Borgata Casino Lawsuit Says Phil Ivey Cheated, Poker Champ Won $9.6 Million

Jonathan Vankin - Author

Aug. 23 2017, Updated 4:39 a.m. ET

A Borgata Casino lawsuit filed Wednesday accuses Phil Ivey, the world’s best known — and by many accounts, best — poker player of cheating the casino out of $9.6 million during a series of visits to the Atlantic City, New Jersey, casino in 2012. The Borgata is also suing the manufacturer of playing cards that, according to the lawsuit, contained a printing error that allowed Ivey to manipulate a card game in his favor.

The 38-year-old Phil Ivey, who in his own promotional material compares himself to such all-time great athletes as Muhammad Ali and Michael Jordan, has won nine World Series of Poker championships, or “bracelets,” as well as one World Poker Tour title.

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But the game at which he allegedly cheated was not poker, but a high-stakes form of baccarat — a blackjack-like game that gained worldwide popularity when author Ian Fleming described the game in his first James Bond novel, Casino Royale. Several James Bond films show the fictional spy playing baccarat.

According to the Borgata Casino lawsuit, which also names the Kanas City card manufacturer Gemaco and a Gemaco employee who inspected the cards, Ivey was aware that the cards had design flaw that allowed him to visually sort out “good” cards from “bad” ones as long as the cards were handled and dealt according to his specific instructions.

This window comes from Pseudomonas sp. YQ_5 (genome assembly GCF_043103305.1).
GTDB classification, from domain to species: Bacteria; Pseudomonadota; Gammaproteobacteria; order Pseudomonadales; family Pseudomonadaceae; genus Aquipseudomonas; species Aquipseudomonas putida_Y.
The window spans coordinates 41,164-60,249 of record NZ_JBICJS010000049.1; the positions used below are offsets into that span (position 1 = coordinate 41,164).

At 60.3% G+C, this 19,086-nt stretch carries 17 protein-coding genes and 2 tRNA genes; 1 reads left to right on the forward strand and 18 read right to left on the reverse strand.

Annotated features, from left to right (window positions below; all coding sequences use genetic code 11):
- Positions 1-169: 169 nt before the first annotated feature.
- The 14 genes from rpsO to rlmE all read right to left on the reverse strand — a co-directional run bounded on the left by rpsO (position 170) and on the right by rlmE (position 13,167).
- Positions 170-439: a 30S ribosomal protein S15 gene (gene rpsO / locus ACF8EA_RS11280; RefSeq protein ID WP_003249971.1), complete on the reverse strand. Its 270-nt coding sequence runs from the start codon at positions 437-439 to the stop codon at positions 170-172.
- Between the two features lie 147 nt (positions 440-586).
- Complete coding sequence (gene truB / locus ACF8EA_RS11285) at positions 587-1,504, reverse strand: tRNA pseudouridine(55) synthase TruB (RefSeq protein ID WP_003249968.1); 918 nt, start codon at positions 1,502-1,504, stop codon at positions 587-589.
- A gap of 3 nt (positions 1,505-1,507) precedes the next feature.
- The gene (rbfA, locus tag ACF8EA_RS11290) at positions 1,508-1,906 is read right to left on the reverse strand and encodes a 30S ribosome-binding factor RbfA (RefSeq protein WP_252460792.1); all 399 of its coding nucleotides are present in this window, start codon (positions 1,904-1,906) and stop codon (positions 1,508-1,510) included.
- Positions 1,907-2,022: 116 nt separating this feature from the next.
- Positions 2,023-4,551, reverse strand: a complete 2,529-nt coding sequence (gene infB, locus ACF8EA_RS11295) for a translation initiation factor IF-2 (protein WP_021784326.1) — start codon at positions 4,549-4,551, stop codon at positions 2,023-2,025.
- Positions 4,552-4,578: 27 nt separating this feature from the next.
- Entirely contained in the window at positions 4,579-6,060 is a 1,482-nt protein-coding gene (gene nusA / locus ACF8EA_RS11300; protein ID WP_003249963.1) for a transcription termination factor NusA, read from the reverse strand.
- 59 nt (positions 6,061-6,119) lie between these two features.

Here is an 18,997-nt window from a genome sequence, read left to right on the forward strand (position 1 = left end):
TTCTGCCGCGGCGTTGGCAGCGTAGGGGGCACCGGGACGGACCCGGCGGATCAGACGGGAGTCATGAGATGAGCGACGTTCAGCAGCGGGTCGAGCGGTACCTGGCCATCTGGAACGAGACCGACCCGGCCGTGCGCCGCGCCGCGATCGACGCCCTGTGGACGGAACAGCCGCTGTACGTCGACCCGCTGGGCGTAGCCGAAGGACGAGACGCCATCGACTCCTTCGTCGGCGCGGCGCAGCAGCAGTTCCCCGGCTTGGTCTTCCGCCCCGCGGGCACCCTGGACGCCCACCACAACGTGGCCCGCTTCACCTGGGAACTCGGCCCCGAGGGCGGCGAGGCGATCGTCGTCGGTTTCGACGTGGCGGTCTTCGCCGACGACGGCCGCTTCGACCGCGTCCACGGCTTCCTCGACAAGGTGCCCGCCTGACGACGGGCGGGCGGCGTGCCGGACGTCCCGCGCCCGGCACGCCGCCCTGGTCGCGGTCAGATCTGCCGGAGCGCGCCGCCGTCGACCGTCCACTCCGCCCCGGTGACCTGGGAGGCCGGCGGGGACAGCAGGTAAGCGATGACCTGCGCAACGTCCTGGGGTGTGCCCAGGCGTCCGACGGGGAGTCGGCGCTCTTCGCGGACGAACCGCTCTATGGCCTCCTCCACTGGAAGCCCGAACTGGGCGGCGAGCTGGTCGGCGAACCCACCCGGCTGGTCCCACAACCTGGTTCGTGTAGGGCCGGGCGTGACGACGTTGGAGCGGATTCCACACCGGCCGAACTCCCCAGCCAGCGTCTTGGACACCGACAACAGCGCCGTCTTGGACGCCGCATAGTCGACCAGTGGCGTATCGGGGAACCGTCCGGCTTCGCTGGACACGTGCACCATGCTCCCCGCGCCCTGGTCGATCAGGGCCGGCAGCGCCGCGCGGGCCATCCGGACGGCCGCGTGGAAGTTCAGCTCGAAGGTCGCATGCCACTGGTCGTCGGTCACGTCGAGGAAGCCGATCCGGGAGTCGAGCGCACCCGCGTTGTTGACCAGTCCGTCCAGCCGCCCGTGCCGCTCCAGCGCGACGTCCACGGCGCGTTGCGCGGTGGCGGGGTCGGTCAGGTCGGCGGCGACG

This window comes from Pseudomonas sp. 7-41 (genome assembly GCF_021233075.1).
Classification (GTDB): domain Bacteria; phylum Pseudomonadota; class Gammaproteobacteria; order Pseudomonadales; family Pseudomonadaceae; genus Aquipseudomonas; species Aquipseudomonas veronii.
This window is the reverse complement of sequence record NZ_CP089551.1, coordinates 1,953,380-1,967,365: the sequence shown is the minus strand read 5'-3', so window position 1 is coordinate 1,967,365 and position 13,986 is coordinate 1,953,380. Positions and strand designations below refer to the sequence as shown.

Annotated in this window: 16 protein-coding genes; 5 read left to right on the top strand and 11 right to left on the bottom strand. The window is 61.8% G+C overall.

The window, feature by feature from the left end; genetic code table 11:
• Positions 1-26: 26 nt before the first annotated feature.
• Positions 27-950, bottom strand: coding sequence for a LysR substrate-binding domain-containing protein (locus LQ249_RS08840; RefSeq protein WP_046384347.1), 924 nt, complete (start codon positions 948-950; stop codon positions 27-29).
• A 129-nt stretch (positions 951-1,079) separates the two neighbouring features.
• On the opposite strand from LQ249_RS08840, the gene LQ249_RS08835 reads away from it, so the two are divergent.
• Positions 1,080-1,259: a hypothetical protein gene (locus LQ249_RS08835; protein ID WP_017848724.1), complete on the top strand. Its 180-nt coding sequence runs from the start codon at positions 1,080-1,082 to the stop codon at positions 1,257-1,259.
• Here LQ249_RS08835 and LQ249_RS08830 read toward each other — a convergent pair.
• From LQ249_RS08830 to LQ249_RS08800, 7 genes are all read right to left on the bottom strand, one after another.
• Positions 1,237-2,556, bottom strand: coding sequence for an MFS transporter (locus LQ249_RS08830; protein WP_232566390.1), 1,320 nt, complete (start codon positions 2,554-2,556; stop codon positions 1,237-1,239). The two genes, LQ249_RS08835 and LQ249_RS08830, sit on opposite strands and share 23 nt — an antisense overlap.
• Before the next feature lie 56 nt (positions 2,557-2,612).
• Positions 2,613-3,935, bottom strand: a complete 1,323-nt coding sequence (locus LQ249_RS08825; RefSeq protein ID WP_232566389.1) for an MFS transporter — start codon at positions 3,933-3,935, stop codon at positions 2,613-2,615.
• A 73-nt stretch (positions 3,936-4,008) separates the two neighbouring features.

Ivey arranged a private baccarat game at the Borgata Casino on April 16, 2012. He wired $1 million in “front money” to the casino, to cover a series of $50,000 bets. He made extremely particular requests about how the cards should be dealt and turned by the dealer. The casino accommodated his elaborate instructions because of Ivey’s status as a “high roller.”

According to the lawsuit filed in U.S. District Court in New Jersey by the Borgata — which is half-owned by the Las Vegas Boyd Gaming Corp. — Ivey told the casino he made the highly specific requests due to his superstitions, but in reality, they allowed him to exploit the defective cards, which he also specifically requested, in ways which let him know in advance which cards would be favorable.

An associate of Ivey, Cheng Yin Sun who is also named in the lawsuit would give the dealer highly specific instructions on how to turn the cards as they were dealt.

The Borgata Casino affair is not the first time that Ivey has been accused of cheating. A London casino withheld about $12 million from Ivey after it said he manipulated the cards in a game of Punto Banco, which is similar to baccarat.

Neither Ivey nor the Borgata Casino have publicly commented on the lawsuit.


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